Some predict the sanctions could do more harm than good politically. Sean-Paul Kelley at The Agonist predicts the sanctions won’t make “a whit of difference” in Darfur: “What they will do, however, is push Sudan further into China’s orbit.” At Counterterrorism Blog, Douglas Farah laments that the plan doesn’t affect businesses with connections to China: “China aid and investment has become one of the most corrosive forces on the African continent, a free and almost unlimited supplies of cash for dictators, thugs and murderous regimes.”

Jeff Harrell, writing at The Shape of Days, calls the sanctions another instance of “clumsy, blunt foreign policy”: “[A]fter decades of non-stop war, Sudan basically has no economy anyway. Sanctions will have little effect. And an arms embargo? We’ve tried that trick before. Never in all of human history has an arms embargo actually restricted the supply of arms in an area of conflict. It just drives up the street price.”

Read more about the new Sudan sanctions.

Renality TV: A Dutch TV network is producing a reality show in which a terminally ill woman will choose who among three contestants will receive her kidney. The network claims The Big Donor Show is supposed to spark dialogue about the country’s low organ-donation rate. The show already has everyone retching, from physicians to politicians to bloggers.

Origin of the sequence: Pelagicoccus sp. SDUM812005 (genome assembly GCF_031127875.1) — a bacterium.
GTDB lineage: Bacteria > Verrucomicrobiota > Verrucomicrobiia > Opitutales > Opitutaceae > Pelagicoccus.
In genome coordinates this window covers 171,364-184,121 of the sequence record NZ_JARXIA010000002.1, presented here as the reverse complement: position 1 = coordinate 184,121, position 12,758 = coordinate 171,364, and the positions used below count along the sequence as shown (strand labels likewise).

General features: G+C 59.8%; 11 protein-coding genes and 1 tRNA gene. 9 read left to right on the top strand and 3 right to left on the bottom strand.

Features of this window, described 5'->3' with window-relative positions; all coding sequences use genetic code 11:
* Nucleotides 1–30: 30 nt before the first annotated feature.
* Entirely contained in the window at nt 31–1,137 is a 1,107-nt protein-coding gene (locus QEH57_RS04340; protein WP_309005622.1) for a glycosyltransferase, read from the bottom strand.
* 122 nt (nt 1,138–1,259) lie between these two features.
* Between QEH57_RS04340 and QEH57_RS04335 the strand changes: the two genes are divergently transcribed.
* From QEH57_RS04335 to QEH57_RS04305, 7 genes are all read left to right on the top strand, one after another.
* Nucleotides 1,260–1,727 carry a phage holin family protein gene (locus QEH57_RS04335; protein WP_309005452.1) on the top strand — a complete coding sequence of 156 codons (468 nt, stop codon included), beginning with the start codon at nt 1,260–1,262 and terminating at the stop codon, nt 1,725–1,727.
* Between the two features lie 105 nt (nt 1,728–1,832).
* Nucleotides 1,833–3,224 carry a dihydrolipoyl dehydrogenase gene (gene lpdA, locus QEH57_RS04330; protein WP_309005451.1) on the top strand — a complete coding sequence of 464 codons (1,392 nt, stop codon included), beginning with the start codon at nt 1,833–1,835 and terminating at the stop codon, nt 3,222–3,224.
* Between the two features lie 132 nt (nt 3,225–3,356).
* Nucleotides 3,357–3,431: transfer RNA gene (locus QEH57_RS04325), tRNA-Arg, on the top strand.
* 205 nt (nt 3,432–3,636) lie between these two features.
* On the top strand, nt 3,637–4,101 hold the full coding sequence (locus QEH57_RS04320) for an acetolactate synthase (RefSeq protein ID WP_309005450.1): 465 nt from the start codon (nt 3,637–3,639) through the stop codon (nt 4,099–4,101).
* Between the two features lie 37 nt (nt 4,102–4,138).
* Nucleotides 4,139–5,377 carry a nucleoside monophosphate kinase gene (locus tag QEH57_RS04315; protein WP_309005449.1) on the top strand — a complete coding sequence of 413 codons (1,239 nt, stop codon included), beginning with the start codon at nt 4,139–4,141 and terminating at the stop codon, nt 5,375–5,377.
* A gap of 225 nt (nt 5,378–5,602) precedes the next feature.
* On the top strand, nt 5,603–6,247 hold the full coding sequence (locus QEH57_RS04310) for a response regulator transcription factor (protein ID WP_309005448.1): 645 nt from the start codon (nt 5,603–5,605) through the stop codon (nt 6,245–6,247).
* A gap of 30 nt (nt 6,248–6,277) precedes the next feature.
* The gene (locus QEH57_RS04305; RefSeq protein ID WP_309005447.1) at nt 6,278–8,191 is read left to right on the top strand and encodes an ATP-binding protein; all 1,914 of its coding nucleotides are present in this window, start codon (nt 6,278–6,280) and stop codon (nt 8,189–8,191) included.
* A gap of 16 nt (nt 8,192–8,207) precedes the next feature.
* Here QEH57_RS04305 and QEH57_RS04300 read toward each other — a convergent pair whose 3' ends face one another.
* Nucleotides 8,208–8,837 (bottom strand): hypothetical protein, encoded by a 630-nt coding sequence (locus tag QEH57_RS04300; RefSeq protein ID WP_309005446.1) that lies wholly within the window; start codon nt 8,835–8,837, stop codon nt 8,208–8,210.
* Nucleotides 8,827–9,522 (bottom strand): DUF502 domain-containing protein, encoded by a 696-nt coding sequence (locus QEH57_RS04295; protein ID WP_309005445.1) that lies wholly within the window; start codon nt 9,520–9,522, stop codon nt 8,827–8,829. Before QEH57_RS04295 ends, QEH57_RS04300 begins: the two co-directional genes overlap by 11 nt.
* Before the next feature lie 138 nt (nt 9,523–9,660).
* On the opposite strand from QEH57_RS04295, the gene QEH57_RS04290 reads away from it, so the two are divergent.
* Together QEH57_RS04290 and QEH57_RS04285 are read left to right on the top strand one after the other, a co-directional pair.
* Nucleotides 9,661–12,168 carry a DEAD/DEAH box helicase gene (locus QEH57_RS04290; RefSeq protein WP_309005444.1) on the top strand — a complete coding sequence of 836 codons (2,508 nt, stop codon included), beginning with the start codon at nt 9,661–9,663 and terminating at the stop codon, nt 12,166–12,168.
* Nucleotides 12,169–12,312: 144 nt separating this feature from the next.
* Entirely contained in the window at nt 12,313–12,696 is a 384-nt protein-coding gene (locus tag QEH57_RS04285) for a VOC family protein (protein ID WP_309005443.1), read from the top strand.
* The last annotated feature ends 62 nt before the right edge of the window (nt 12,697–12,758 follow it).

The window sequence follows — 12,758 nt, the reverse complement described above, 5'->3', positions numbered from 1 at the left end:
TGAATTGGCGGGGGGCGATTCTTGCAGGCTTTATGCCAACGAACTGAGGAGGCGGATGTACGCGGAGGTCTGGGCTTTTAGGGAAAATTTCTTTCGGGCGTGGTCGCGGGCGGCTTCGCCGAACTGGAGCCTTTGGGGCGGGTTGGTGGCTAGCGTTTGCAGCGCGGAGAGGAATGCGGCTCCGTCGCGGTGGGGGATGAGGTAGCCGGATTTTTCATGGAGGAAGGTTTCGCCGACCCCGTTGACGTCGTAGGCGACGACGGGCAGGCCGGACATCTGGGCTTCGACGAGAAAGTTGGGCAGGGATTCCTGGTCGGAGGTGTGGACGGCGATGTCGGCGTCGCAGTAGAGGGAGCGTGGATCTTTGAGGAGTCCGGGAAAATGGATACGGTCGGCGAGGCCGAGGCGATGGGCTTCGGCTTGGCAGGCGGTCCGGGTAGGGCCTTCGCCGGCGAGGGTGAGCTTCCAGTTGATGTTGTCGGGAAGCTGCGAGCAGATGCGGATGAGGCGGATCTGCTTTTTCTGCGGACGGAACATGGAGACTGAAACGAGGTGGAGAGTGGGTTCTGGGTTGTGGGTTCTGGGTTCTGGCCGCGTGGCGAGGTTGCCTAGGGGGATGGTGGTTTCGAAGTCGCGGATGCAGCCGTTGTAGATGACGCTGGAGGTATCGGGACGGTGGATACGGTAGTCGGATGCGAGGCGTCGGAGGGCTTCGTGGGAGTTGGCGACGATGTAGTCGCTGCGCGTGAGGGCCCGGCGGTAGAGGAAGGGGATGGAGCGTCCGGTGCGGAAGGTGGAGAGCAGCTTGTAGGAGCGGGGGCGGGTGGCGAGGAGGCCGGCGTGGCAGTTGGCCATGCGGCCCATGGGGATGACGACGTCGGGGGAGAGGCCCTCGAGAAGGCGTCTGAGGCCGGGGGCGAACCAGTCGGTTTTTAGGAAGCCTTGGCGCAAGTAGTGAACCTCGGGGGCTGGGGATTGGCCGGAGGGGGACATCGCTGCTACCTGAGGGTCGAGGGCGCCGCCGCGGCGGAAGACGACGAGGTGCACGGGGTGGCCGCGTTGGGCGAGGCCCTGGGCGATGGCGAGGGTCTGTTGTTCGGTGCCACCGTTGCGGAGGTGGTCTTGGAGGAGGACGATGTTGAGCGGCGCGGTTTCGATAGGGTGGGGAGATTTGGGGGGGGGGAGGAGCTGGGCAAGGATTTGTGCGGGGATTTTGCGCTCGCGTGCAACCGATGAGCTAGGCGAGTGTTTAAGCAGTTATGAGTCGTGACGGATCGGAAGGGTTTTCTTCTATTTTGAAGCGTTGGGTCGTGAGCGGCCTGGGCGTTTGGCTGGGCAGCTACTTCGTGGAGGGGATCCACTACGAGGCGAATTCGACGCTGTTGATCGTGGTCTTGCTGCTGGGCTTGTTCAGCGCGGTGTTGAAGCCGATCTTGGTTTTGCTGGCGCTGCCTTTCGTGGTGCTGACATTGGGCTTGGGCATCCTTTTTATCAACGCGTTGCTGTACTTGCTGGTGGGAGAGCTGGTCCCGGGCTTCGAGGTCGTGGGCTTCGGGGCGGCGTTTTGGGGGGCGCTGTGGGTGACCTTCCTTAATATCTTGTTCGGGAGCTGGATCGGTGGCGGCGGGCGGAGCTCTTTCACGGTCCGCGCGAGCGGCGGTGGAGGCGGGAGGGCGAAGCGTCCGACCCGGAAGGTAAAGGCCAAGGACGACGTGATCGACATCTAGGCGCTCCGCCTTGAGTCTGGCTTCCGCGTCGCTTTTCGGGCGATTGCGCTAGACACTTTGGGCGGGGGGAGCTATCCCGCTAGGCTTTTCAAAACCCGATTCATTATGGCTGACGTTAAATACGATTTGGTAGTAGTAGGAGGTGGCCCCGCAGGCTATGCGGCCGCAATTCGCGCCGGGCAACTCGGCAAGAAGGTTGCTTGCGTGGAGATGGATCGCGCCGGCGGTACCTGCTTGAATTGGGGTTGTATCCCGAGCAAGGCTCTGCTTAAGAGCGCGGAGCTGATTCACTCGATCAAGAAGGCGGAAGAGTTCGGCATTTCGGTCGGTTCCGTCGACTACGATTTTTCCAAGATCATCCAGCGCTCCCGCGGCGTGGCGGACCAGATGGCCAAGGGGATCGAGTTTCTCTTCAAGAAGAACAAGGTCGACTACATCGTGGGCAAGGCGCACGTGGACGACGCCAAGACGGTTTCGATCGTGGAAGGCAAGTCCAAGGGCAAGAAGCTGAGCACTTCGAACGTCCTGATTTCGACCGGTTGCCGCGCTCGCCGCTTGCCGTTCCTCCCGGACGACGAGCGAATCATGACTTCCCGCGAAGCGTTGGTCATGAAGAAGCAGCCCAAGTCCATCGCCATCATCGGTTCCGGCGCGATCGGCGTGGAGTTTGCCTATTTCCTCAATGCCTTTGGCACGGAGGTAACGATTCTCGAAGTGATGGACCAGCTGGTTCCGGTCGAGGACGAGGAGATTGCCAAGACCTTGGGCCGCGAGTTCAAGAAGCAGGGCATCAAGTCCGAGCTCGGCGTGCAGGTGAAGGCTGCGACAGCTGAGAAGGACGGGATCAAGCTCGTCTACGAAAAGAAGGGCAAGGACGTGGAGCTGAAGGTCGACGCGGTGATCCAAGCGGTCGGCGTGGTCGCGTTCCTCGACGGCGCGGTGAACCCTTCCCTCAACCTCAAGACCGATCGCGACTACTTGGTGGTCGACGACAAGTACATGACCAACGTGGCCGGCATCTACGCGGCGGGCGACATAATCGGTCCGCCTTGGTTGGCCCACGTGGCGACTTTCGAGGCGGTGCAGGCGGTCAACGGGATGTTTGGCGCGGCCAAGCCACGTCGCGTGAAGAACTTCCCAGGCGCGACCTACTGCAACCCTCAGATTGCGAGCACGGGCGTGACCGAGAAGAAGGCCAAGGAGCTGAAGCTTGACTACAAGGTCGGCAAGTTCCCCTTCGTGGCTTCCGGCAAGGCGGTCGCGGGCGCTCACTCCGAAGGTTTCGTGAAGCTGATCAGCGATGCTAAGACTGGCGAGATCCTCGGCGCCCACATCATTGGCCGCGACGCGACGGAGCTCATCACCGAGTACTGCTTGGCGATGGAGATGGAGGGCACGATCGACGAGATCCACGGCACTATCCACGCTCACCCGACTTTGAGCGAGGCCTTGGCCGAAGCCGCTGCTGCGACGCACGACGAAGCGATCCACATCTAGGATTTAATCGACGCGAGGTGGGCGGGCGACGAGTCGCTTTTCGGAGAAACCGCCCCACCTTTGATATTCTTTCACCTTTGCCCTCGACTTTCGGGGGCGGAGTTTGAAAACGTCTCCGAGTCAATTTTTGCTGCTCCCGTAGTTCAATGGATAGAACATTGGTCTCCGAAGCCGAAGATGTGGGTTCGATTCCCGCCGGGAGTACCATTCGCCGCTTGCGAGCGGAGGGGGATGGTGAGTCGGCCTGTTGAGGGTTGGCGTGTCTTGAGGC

Shelly at London-based Boring Black Chick thinks the program portends the end of civilization: “This makes me feel physically sick. Surely I’m not alone in this. Is nothing sacred? Are we all so numb and disconnected from ourselves and fellow human beings that matters of life and death are reduced to ratings winners?” Kerry Howley at Reason’s Hit & Run doesn’t find the show agreeable either: “Organ-based reality TV is sad and grotesque precisely to the extent that it caricatures typical organ allotment systems; where sick people aren’t allowed to pay for something they need, they must prove themselves worthy of a gift.”

Georg at Round Online is torn: “On the one hand, the idea of people competing in any type of Survivor-esque physical challenges in an effort basically to SAVE THEIR LIVES is thoroughly depressing and disturbing; on the OTHER hand, it might just be the type of terrible spectacle that’s needed to make people (myself included) realize that a) those in need of organ transplants are in dire straits and can spend many years waiting for a compatible donor, and b) whatever scar your corpse gets from the operation is probably worth saving someone else’s life.”

Law blogger Ann Althouse figures that the show, however repulsive, might succeed at informing viewers: “The viewers are drawn into thinking deeply about the difficult decision that they are normally content to leave to experts. … The show may develop their moral thinking and make them more compassionate … and more likely to respond to the need that the show is informing them about.”

Read more about The Big Donor Show.